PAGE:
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The human right to water was introduced in the Mexican constitution in February 2012. A key step in its implementation was guaranteed on 1st July this year, when the National Water Commission (CONAGUA) decreed that everyone will have an allocation of at least 100 litres per day of drinkable water.

Today’s government in Mexico has declared its priority to combat poverty and inequality.  There are many actions that are being taken to make sure that no-one is being left behind, which is a central feature of human rights.

The publication of this decree, setting a goal to achieve universal access to water and sanitation services by 2024, demonstrates how the Mexican Government is a leader in its efforts to achieve the sustainable development goals, especially goal 6 on water.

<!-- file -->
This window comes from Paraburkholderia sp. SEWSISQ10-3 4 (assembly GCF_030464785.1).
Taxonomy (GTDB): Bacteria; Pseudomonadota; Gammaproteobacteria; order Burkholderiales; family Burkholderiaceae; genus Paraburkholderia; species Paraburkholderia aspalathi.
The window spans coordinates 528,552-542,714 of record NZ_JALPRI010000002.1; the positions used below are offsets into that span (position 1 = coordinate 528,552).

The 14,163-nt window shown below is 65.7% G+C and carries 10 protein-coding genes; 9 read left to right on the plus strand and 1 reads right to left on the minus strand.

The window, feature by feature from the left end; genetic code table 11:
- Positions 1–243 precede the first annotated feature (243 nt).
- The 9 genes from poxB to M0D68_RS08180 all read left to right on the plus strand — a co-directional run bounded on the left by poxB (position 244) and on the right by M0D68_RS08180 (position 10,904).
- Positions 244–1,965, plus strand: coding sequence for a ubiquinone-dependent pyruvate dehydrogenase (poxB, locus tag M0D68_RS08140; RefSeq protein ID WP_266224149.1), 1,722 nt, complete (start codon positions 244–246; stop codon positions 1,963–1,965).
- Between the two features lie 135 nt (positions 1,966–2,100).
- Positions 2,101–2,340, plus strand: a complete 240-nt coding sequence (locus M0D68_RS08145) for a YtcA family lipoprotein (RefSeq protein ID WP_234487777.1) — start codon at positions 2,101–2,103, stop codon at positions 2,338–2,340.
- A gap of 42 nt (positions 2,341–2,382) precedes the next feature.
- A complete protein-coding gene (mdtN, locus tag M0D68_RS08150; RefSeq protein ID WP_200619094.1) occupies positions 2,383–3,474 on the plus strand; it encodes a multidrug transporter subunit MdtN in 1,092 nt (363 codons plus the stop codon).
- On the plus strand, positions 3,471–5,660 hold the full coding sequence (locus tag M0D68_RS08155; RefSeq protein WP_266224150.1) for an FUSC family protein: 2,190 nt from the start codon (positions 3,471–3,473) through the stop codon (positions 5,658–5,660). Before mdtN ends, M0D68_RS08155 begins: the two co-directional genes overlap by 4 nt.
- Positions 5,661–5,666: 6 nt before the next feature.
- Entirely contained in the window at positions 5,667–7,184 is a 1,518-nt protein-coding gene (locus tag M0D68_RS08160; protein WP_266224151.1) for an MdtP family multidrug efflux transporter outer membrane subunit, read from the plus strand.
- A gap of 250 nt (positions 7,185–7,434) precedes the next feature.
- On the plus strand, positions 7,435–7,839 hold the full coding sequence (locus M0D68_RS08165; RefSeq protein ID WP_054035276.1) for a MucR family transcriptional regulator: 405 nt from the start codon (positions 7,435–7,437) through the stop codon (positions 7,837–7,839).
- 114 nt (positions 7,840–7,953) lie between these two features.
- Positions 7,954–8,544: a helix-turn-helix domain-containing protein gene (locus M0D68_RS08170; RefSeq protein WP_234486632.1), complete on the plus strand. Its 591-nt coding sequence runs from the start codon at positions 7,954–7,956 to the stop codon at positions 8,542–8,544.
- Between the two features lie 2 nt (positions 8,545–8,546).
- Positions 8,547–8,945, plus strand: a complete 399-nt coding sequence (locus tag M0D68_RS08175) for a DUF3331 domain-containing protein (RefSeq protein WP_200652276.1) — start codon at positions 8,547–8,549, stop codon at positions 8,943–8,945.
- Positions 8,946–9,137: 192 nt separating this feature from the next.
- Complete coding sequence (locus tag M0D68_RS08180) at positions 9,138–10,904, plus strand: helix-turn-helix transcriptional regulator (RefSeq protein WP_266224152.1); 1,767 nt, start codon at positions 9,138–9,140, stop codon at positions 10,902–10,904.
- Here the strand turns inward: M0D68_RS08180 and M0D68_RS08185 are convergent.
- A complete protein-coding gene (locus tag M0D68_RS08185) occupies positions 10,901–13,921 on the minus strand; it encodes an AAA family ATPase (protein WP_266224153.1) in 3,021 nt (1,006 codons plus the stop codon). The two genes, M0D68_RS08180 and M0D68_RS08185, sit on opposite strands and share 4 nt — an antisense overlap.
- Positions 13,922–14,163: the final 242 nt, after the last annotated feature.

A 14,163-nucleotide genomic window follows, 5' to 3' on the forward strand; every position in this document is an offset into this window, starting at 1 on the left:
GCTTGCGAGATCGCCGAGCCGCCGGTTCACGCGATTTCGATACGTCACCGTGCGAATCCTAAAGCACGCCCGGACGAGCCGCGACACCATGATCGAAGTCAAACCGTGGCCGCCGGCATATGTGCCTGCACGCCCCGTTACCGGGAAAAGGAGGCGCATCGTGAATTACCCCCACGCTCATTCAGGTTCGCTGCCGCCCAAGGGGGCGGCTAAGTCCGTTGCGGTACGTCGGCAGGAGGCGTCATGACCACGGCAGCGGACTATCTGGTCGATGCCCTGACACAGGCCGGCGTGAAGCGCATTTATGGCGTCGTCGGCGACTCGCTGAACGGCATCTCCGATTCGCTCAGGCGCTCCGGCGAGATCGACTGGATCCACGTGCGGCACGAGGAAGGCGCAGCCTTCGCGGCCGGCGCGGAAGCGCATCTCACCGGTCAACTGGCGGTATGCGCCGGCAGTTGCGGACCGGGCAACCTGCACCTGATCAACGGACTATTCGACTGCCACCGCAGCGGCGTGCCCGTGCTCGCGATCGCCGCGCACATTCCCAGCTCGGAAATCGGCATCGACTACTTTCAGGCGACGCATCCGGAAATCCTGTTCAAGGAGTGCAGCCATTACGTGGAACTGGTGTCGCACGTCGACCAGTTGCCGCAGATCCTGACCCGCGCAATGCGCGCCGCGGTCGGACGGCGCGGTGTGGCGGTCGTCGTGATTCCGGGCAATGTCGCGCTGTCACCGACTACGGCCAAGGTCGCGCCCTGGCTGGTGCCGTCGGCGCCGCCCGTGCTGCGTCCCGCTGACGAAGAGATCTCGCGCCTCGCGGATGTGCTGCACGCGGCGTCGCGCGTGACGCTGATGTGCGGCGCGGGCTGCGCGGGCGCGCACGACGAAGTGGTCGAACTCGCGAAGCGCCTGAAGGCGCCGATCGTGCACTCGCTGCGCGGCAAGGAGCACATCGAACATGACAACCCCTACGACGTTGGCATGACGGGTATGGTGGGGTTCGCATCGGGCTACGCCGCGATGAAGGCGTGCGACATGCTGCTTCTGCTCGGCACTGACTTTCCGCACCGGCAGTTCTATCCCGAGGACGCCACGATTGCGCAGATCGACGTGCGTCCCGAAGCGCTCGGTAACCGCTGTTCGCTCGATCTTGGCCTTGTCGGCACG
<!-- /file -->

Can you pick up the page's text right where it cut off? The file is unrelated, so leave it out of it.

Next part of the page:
WaterLex is honoured to have supported CONAGUA in the drafting of the National Water Programme, the guiding document that integrates national water plans at river basin level. It covers the availability and use of water as a resource, plus the strategies, priorities and policies to achieve a balance of sustainable regional development and integrated water resource management.

CONAGUA is supporting a human rights-based approach in the new draft requiring water and sanitation services to be available, physically accessible, equitably affordable, safe and culturally acceptable to all.